Guided Tours of Ireland's Hidden Gems 2021 - New Tour Date Schedule for 2021 to accommodate Covid 19 Vaccination Programme & International Travel - See below for details & Happy New Year Susan Byron
Deebert House Hotel is a delightful family run hotel in the medieval town of Killmallock, County Limerick. Deep in the heart of the Golden Vale, Ireland’s premier dairy county it certainly lives up to its name having produced the finest milk, butter and cheese for 100’s of years, in fact the owner's parents live next door in the old Creamery Manager’s House. The hotel itself is a converted, cut stone, mill dating back to 1800’s, you can see the 8 arches at the front that have been cleverly incorporated into the design. Bright clean and spacious it is a real family hotel run by daughter Margaret and her husband Jamal with their two lovely daughters helping out when needed. From the moment you arrive you just know you are going to well looked after, part of the family and the larger community who enthusiastically support their local hotel, with social dancing classes of a friday night, local musicians on a saturday night, with the loveliest singers you could imagine, in fact their seems to be more going on here in this little backwater than Limerick!
This is Ireland at its greenest with rolling pasture land and gentle hills backed by the Galtee mountains, in fact perfect rambling country whether on foot, bicycle or horseback. Which are growing areas of business for the Deebert House Hotel family with individuals and groups coming from all over Ireland and now the world to travel these quiet back roads, mountain trails and farm roads that take you deep into the heart of the Irish countryside literally and physically and culturally. This is a very different kind of a holiday where you really will get up close and personal with rural Ireland and perfect for any age group. With physical fitness being so popular these days more and more people keen to stretch or test themselves with a good hike or mountain bike trek through what is been branded Internationally as Ballyhoura Country. Huge investment and local community effort has produced 450 kms of walking routes, mountain biking and safe equestrian trails with certified and registered stables . A complete set (of the best designed maps) I have seen in years (good quality card, large print in a plastic wallet) are available for free from reception at the Deebert House Hotel. Packed lunches are also included in weekend packages which start from €99 for 2 nights accommodation and one evening meal as well as drying facilities and free parking for cars and bikes (not horses!)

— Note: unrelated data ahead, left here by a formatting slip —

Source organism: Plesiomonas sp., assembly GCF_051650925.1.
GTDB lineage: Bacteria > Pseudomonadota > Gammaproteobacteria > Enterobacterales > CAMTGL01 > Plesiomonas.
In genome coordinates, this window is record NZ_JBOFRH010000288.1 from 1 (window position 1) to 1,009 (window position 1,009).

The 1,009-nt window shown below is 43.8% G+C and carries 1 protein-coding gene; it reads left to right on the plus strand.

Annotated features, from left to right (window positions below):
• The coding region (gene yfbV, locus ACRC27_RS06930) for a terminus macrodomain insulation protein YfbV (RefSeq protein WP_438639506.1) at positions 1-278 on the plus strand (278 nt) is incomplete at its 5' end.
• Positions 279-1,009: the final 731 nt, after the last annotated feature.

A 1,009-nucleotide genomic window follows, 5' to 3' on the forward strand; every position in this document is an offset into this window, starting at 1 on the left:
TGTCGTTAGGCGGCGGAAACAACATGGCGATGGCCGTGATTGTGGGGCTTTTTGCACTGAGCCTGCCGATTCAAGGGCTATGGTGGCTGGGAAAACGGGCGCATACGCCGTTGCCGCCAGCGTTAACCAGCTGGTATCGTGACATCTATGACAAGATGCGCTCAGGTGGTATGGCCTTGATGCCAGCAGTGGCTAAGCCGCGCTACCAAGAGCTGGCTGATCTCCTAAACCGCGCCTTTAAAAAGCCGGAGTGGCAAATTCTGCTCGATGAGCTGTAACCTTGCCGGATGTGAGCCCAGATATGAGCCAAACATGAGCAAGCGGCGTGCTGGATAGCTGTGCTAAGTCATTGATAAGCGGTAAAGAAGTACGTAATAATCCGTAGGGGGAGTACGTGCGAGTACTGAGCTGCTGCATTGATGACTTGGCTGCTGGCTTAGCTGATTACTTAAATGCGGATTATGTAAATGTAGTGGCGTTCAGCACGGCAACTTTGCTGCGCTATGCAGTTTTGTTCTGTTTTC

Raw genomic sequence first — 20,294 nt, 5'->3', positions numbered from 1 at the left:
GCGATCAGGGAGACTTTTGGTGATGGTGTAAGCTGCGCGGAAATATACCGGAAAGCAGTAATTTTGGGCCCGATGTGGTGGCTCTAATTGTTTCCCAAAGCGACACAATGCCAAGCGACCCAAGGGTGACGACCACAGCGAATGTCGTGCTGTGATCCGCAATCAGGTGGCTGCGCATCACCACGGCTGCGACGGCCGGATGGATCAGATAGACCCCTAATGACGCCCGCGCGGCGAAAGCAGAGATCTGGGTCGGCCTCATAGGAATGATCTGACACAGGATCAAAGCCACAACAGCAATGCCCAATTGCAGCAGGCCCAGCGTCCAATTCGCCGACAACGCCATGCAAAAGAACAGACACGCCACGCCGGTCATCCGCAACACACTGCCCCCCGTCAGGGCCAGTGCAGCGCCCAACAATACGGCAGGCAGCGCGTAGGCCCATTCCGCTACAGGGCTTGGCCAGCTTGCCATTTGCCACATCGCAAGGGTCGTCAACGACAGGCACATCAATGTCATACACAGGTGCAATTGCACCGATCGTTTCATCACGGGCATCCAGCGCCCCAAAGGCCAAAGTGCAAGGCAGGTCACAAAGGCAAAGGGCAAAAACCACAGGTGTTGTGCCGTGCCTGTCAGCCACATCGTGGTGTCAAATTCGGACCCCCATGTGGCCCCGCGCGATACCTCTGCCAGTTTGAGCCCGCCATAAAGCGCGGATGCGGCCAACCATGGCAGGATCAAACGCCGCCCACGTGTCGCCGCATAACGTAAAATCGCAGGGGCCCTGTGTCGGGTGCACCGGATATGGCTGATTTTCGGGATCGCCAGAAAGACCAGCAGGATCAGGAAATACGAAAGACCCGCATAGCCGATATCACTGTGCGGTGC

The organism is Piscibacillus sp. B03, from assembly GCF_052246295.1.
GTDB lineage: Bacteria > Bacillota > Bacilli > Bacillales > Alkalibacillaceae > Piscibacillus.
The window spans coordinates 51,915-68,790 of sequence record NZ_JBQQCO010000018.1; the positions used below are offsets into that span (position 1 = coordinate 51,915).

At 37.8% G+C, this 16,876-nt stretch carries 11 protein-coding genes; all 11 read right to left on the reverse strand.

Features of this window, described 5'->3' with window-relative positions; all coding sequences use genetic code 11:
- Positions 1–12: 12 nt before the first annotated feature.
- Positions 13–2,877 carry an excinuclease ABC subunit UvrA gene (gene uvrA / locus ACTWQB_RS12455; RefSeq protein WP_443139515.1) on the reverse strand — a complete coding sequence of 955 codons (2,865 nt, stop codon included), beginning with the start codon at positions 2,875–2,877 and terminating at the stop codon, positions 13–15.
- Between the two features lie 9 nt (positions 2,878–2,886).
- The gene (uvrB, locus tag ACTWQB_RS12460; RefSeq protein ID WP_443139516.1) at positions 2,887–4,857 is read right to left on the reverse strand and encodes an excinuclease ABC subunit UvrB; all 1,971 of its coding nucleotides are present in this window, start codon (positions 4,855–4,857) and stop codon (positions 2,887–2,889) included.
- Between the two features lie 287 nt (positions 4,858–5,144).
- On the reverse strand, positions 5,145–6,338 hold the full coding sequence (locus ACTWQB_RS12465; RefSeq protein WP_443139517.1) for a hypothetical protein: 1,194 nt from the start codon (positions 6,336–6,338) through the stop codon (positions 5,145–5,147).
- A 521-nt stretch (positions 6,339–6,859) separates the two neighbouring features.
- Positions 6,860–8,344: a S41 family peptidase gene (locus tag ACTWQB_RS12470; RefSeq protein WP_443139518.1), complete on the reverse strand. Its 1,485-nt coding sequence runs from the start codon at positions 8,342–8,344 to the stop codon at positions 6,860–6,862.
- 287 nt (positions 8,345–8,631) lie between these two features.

What I wasn’t expecting on a recent walking weekend at Deebert House hotel was the depth of culture and hospitality us walkers received. Most were much hardier bucks them me from all walks of life and from as far away as London who were joined by the local Ballyhoura Bears, a regular walking group of locals who were more than happy to chat about the area, life as it was and how it is now. A particular delight was the rambling house, Davey’s Cottage one of 14 in Ballyhoura Country that holds free traditional music and set dancing sessions in the evening throughout the summer. These are ‘dry’ houses as in no alcohol is served but lashings of tea, brown bread, butter and scones! Speaking of lashing the heavens opened as we set off on our ‘ramble’ with local guide Morgan, a farmer and self styled historian up the mountain. It was tough going (for a wimp like me) but the views from the summit were glorious and gobbled our picnic lunch and caught our breath we set off downhill (thankfully) for the homeward leg of our journey. Morgan pointed out the flora and fauna, strange mushrooms in the woods, the farm house where 17 boys were born. The sons are still farming today, in fact we met one of them on the road with a giant cow and of course stopped up for a chat, as you do. You don’t get this kind of experience of Ireland anywhere else to my knowledge where the community spirit and interest in interacting with visitors is so strong, I would make the most of it, if I were you?